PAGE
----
Review: Rebel, Bully, Geek, Pariah by Erin Jade Lange

Sunday, March 13, 2016
Title: Rebel, Bully, Geek, Pariah
Author: Erin Jade Lange
Genre: contemporary
Series: N/A
Pages: 320
Published: February 16 2016
Source: publishers for review
Rating: 3.75/5

"The Breakfast Club" gets a modern, high-stakes reboot in this story of four very different teens and a night that changes them forever.

The Rebel: Once popular, Andi is now a dreadlocked, tattooed wild child.
The Bully: York torments everyone who crosses his path, especially his younger brother.
The Geek: Tired of being bullied, Boston is obsessed with getting into an Ivy League college.
The Pariah: Choosing to be invisible has always worked for Sam . . . until tonight.

When Andi, York, Boston, and Sam find themselves hiding in the woods after a party gets busted by the cops, they hop into the nearest car they see and take off—the first decision of many in a night that will change their lives forever. By the light of day, these four would never be caught dead together, but when their getaway takes a dangerously unpredictable turn, sticking together could be the only way to survive.

With cinematic storytelling and compelling emotional depth, critically acclaimed author Erin Jade Lange takes readers on literary thrill ride.

I can see why this novel is being compared to The Breakfast Club, but whereas that movie was an edgy but mundane contemporary coming-of-age, this story about a group of misfit teens is more in the vein of a contemporary thriller with a side of coming-of-age themes. Rebel, Bully, Geek, Pariah was actiontastic, it was twisty, and it had some really well drawn characters. Some of the plot's twists and reveals are just a leeeeetle too far outside my realm of believability (hence the 3.75/5) but on the whole this was a fast-paced, quick, involving read.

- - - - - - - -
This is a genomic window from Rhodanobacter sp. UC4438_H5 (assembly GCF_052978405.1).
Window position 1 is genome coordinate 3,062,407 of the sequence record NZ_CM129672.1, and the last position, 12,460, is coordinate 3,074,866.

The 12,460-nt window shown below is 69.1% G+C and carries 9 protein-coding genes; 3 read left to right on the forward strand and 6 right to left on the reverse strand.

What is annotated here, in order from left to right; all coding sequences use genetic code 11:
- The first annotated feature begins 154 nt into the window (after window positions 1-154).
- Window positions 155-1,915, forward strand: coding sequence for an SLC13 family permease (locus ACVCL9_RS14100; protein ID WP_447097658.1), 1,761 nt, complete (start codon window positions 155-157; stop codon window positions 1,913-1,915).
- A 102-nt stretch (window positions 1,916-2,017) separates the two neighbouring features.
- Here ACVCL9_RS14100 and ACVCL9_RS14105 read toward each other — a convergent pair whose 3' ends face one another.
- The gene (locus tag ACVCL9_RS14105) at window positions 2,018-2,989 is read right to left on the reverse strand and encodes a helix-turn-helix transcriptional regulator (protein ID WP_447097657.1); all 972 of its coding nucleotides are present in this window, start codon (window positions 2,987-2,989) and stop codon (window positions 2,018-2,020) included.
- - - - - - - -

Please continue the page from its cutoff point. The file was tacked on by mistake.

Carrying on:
The characters, for all that they're outright labelled into archetypes by the title, have quite a bit depth to them. This story is told in just one POV -- the Pariah from the title -- , but all the characters are pretty well represented and defined into distinguishable people. They are all pretty three dimensional and diverse.  I'm trying to not spoil anything in the novel but yeah, I knew that a character was definitely not straight from the small hints and allusions. On one hand, I can see why the author is going to make it a "reveal" or twist but I was it was more explicit in the text. 

The novel does stretch the basic premise out over the course of the relatively few hours the story covers. I did not anticipate the myriad twists the author had in store but there's only so much real plot to be found. I wasn't bored by TGBP but the social points had been made, the action had appeared numerous times, etc; the ending came at just the right time and at a smooth pace. The rather open-ended nature of the book appealed to me as well, thought it might not for most; it fit both the narrative structure and the movie that influenced the character and plot.

Of the three Erin Jade Lange novels I've read this is by far her most polished and well-rounded effort. Rebel, Bully, Geek, Pariah explores high school ideas and stereotypes in unexpected but smart ways with distinct, diverse, and memorable bunch of characters.



  1. You forgot the most important detail: THEIR NAMES WERE YORK AND BOSTON. I swear I spent more time focusing on *that* than on the actual plot.

    I liked how fast paced and full of action it was, but at the same time, the characters made the absolute worst possible decisions they could have made. Who steals a car to get away from cops busting up a party??

    1. Ahahah I don't mind York, actually. It's a little weird but in a world with kids named Brooklyn, it's not too off. However, yes, BOSTON. Who would do that to a child? I mean it's better than... like Sacramento or Tampa but damn that is terrible.

      YEP. Some of the time I just had to side-eye the decision-making, even for teens.


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